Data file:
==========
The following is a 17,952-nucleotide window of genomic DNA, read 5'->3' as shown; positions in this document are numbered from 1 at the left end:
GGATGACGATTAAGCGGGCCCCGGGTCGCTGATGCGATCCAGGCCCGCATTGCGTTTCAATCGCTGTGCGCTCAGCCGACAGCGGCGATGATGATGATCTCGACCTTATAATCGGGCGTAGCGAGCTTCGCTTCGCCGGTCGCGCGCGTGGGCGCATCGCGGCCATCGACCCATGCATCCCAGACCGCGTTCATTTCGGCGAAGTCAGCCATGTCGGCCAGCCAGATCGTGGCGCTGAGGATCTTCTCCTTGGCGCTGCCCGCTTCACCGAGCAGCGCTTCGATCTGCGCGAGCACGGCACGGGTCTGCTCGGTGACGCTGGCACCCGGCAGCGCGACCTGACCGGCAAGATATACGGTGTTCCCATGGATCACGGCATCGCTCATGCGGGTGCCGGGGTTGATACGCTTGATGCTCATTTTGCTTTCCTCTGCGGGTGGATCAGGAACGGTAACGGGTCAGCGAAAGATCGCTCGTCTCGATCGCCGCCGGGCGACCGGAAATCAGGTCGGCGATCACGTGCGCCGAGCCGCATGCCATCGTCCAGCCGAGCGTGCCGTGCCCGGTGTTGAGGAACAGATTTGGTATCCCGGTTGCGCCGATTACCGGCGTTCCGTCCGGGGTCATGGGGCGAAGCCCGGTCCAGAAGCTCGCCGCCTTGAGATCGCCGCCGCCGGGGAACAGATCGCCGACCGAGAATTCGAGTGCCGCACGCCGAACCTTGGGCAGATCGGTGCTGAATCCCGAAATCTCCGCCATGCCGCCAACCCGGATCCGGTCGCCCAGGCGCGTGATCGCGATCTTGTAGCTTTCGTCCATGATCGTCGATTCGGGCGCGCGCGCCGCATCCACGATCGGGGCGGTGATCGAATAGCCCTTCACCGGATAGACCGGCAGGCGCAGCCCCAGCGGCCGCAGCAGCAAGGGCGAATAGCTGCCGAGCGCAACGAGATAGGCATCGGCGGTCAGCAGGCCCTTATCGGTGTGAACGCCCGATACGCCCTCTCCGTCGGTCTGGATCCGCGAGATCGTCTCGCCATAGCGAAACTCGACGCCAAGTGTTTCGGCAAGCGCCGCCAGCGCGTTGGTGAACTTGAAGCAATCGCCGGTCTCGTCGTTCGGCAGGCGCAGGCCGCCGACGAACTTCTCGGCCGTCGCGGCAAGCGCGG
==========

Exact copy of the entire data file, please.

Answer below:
The following is a 17,952-nucleotide window of genomic DNA, read 5'->3' as shown; positions in this document are numbered from 1 at the left end:
GGATGACGATTAAGCGGGCCCCGGGTCGCTGATGCGATCCAGGCCCGCATTGCGTTTCAATCGCTGTGCGCTCAGCCGACAGCGGCGATGATGATGATCTCGACCTTATAATCGGGCGTAGCGAGCTTCGCTTCGCCGGTCGCGCGCGTGGGCGCATCGCGGCCATCGACCCATGCATCCCAGACCGCGTTCATTTCGGCGAAGTCAGCCATGTCGGCCAGCCAGATCGTGGCGCTGAGGATCTTCTCCTTGGCGCTGCCCGCTTCACCGAGCAGCGCTTCGATCTGCGCGAGCACGGCACGGGTCTGCTCGGTGACGCTGGCACCCGGCAGCGCGACCTGACCGGCAAGATATACGGTGTTCCCATGGATCACGGCATCGCTCATGCGGGTGCCGGGGTTGATACGCTTGATGCTCATTTTGCTTTCCTCTGCGGGTGGATCAGGAACGGTAACGGGTCAGCGAAAGATCGCTCGTCTCGATCGCCGCCGGGCGACCGGAAATCAGGTCGGCGATCACGTGCGCCGAGCCGCATGCCATCGTCCAGCCGAGCGTGCCGTGCCCGGTGTTGAGGAACAGATTTGGTATCCCGGTTGCGCCGATTACCGGCGTTCCGTCCGGGGTCATGGGGCGAAGCCCGGTCCAGAAGCTCGCCGCCTTGAGATCGCCGCCGCCGGGGAACAGATCGCCGACCGAGAATTCGAGTGCCGCACGCCGAACCTTGGGCAGATCGGTGCTGAATCCCGAAATCTCCGCCATGCCGCCAACCCGGATCCGGTCGCCCAGGCGCGTGATCGCGATCTTGTAGCTTTCGTCCATGATCGTCGATTCGGGCGCGCGCGCCGCATCCACGATCGGGGCGGTGATCGAATAGCCCTTCACCGGATAGACCGGCAGGCGCAGCCCCAGCGGCCGCAGCAGCAAGGGCGAATAGCTGCCGAGCGCAACGAGATAGGCATCGGCGGTCAGCAGGCCCTTATCGGTGTGAACGCCCGATACGCCCTCTCCGTCGGTCTGGATCCGCGAGATCGTCTCGCCATAGCGAAACTCGACGCCAAGTGTTTCGGCAAGCGCCGCCAGCGCGTTGGTGAACTTGAAGCAATCGCCGGTCTCGTCGTTCGGCAGGCGCAGGCCGCCGACGAACTTCTCGGCCGTCGCGGCAAGCGCGG